We in these parts are seeing our typical midwinter thaw so I figure it might give me a chance to do some pruning. Winter is a good time to prune because you can easily see the branches because they don't have any leaves.
Most trees and shrubs can be pruned at this time of the year no problem but pruning spring-flowering plants such as forsythia and viburnums will cut off the flowers so you need to keep that in mind. I will go ahead and look for broken branches or branches that I don't want and cut them out anyway. You should avoid pruning maple, birch and walnut trees because they will bleed sap when they leaf out in the spring. Although harmless, it can be unsightly and messy. These trees should be pruned in the fall but I've done it this time of year and it seemed to work out ok.
Pruning is something that should be done on a regular basis to keep your trees and shrubs in control and healthy. Most of the large tall trees like an oak should be done by a professional ISA (International Society of Arboriculture) arborist. Smaller trees can be done from the ground by using a combination telescoping pole saw and pruner. I've got one and they work great. The best is the style that has the small electric chain saw on the end. That's the way to go for the guys who have a lot to do.
What you are looking for are limbs that are damaged or look diseased. I also look for branches that are rubbing against one another, or cross, and those that are growing toward the middle of the tree or shrub. You also might be looking to reshape the plant or get it back under control. This is the time to do it because you can see the skeleton of the plant because it has no leaves to block your view. Pruning will make the shrub denser and give it that full-bodied look you might be looking for.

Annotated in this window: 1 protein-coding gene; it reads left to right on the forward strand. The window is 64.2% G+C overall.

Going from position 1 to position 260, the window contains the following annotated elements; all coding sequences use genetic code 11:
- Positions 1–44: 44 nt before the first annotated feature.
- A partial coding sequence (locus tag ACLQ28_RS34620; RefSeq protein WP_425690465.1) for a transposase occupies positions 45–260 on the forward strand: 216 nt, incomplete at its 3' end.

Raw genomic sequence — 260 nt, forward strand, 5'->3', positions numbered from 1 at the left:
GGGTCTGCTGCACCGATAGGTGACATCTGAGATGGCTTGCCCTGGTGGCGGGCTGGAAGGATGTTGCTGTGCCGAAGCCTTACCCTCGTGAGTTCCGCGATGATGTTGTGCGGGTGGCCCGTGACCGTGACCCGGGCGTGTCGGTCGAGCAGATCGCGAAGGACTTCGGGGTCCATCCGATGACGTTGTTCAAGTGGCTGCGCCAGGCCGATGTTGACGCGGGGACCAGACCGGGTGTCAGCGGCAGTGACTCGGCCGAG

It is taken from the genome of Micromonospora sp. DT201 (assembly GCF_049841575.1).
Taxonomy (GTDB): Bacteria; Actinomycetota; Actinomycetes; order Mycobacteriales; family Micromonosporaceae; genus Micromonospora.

There is loads of information on pruning on the web and at the library or garden center that will help you make the right cut, but it's really not that big a deal, it's like art– you take your time and look at it from every angle and make the cut. What's nice is that mother nature will heal the wound by itself and recover well even if you cut a little to much. Don't sweat it, it will grow back and what you're left with is a healthier and better looking plant and, heck! It's winter and I'm outside gardening.